Researchers show how Stable Diffusion can read minds. The method reconstructs images from fMRI scans with amazing accuracy.
Researchers have been using AI models to decode information from the human brain for years. At their core, most methods involve using pre-recorded fMRI images as input to a generative AI model for text or images.
In early 2018, for example, a group of researchers from Japan demonstrated how a neural network reconstructed images from fMRI recordings. In 2019, a group reconstructed images from monkey neurons, and Meta’s research group, led by Jean-Remi King, has published new work that derives text from fMRI data, for example.
In October 2022, a team at the University of Texas, Austin showed that GPT models can infer text that describes semantic content a person has seen in a video from fMRI scans.
In November 2022, researchers at the National University of Singapore, the Chinese University of Hong Kong, and Stanford University used MinD-Vis to show how diffusion models, which power current generative AI models such as Stable Diffusion, DALL-E, and Midjourney, can reconstruct images from fMRI scans with significantly higher accuracy than available approaches at the time.
Stable Diffusion can reconstruct brain images without finetuning
Researchers at the Graduate School of Frontier Biosciences, Osaka University, and CiNet, NICT, Japan, are now using a diffusion model – more specifically, Stable Diffusion – to reconstruct visual experiences from fMRI data.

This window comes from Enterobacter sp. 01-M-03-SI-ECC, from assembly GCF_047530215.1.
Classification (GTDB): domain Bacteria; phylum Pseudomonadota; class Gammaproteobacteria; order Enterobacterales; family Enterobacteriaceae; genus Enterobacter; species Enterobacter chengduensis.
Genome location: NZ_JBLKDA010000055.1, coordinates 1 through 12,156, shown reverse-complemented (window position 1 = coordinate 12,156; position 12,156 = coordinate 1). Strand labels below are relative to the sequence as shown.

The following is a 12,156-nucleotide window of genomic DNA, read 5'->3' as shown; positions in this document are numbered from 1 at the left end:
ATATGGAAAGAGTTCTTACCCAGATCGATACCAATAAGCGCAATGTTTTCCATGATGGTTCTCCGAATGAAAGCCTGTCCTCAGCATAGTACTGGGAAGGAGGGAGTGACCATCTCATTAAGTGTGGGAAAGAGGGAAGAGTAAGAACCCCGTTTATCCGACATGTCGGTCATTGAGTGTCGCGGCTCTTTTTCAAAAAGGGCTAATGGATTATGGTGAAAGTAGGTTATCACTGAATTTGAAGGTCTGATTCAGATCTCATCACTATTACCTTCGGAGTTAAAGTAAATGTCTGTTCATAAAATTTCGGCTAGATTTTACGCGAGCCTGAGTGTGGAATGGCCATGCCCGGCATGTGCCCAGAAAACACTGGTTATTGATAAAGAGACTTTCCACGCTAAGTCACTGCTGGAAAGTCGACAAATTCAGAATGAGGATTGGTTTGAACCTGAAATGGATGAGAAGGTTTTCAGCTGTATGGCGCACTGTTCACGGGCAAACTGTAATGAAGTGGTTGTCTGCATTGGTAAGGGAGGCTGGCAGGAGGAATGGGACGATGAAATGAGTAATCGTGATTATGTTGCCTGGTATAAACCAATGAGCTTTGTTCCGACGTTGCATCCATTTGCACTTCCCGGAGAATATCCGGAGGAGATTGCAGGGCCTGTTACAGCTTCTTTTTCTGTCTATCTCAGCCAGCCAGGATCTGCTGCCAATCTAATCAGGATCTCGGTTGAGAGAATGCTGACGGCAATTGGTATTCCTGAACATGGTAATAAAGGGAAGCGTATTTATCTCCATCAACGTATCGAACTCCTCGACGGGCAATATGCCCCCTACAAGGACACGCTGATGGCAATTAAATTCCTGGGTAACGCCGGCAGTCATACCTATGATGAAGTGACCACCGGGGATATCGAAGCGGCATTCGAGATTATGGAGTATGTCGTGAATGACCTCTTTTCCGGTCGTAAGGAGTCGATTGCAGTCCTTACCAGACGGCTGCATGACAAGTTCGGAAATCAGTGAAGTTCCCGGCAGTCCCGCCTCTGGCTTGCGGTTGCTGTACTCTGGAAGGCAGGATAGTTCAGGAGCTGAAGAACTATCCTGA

In doing so, the team eliminates the need to train and fine-tune complex AI models. All that needs to be trained are simple linear models that map the fMRI signals of the lower and upper visual brain regions to individual Stable Diffusion components.
Specifically, the researchers map brain regions as inputs to image and text encoders. The lower brain regions are mapped to the image encoder and the upper brain regions are mapped to the text encoder. This allows the system to use image composition and semantic content for reconstruction, they say.
The researchers use fMRI images from the Natural Scenes Dataset (NSD) for their experiment and test whether they can use Stable Diffusion to reconstruct what subjects saw.
They show that the combination of image and text decoding provides the most accurate reconstruction. There are differences in accuracy between subjects – but these correlate with the quality of the fMRI images, the team says.
fMRI reconstruction leads to a better understanding of diffusion models
According to the team, the quality of the reconstructions is on par with the best current methods, but without the need to train the AI models used there.
Conversely, the team also uses models derived from the fMRI data to investigate individual building blocks of Stable Diffusion, such as how semantic content is generated in the inverse diffusion process or what processes occur in the U-Net.
In addition, the team is quantitatively interpreting the image transformations at different stages of diffusion. In this way, the researchers aim to contribute to a better understanding of diffusion models from a biological perspective, which are widely used but still poorly understood.